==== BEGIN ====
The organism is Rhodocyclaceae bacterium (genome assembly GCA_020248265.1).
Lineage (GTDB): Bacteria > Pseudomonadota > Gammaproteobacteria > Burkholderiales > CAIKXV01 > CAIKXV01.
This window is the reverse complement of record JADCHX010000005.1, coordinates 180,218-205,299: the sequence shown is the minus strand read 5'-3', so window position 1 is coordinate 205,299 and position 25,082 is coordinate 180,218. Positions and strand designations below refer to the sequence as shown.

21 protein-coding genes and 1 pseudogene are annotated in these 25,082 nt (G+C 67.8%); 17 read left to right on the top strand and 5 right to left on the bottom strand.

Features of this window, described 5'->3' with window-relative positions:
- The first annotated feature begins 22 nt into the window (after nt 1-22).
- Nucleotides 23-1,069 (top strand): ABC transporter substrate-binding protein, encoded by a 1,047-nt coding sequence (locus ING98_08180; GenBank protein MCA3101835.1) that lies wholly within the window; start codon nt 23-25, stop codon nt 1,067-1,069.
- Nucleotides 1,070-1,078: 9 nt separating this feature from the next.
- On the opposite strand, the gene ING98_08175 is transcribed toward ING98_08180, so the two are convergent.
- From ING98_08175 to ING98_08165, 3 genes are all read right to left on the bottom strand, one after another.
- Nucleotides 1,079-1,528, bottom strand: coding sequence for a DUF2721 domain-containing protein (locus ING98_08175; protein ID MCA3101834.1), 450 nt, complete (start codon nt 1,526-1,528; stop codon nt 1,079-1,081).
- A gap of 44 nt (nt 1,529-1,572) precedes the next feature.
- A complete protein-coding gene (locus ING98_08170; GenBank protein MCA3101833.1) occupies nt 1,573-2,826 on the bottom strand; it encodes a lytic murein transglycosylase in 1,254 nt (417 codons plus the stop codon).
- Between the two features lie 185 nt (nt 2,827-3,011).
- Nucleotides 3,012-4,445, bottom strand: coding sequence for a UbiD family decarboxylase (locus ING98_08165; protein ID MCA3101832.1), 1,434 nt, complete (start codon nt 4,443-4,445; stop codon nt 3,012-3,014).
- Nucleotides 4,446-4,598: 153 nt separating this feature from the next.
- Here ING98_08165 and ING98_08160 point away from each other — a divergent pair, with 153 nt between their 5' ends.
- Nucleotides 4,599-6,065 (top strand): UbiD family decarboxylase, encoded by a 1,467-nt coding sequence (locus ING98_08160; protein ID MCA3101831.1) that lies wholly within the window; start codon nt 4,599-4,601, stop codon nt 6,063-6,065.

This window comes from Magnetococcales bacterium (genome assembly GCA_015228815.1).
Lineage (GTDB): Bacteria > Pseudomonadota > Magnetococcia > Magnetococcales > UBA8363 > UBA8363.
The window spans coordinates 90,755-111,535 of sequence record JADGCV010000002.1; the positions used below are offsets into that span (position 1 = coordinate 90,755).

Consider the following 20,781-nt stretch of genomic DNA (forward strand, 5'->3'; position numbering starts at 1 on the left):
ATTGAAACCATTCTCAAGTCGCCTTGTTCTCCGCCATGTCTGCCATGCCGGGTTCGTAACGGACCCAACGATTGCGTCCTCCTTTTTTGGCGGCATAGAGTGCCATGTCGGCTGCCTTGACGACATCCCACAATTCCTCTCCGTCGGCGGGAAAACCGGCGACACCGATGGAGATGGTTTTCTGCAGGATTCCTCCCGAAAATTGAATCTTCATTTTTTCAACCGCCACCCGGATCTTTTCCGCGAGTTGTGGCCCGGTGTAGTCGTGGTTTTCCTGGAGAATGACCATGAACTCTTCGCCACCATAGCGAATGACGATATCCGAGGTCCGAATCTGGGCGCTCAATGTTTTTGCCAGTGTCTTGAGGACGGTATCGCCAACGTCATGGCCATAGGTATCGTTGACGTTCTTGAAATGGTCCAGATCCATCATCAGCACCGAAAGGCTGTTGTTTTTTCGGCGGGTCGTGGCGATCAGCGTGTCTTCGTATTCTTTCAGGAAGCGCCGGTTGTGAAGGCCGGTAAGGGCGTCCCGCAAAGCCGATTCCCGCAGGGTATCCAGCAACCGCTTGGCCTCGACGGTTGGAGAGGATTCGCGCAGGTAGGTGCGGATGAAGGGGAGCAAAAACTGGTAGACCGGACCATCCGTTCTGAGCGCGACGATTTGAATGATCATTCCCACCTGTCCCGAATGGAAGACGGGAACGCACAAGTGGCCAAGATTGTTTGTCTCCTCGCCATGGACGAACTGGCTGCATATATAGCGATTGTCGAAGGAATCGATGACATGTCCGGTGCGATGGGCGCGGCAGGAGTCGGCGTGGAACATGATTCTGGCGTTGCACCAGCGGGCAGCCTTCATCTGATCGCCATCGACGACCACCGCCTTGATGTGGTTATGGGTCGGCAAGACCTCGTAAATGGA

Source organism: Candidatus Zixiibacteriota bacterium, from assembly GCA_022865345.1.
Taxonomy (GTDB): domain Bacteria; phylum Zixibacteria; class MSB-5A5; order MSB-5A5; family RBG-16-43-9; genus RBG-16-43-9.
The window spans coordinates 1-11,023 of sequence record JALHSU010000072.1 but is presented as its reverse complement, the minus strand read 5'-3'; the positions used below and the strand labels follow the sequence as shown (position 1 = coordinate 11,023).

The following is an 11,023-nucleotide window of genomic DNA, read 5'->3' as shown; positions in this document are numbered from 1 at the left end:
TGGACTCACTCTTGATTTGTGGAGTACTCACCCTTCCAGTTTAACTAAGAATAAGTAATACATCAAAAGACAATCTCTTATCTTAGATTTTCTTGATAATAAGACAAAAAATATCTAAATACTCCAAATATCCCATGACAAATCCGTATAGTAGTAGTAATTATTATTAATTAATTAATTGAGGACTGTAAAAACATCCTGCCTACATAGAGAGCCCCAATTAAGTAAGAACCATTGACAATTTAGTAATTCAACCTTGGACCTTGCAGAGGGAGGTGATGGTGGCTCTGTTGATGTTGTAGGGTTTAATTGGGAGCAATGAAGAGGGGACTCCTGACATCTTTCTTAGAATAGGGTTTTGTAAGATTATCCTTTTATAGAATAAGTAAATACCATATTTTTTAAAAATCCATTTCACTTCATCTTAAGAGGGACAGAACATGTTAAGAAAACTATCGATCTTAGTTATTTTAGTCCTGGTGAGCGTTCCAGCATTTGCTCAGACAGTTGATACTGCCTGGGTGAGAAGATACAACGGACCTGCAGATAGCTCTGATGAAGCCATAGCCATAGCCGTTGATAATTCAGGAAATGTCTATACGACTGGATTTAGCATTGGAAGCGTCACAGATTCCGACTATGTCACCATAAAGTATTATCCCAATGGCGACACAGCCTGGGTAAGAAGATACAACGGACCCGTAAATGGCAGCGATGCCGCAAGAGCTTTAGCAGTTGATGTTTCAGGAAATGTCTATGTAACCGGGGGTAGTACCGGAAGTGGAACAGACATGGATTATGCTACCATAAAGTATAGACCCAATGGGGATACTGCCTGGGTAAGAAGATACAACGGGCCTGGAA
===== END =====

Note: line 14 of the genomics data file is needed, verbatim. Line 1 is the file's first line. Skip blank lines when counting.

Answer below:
- Between the two features lie 185 nt (nt 2,827-3,011).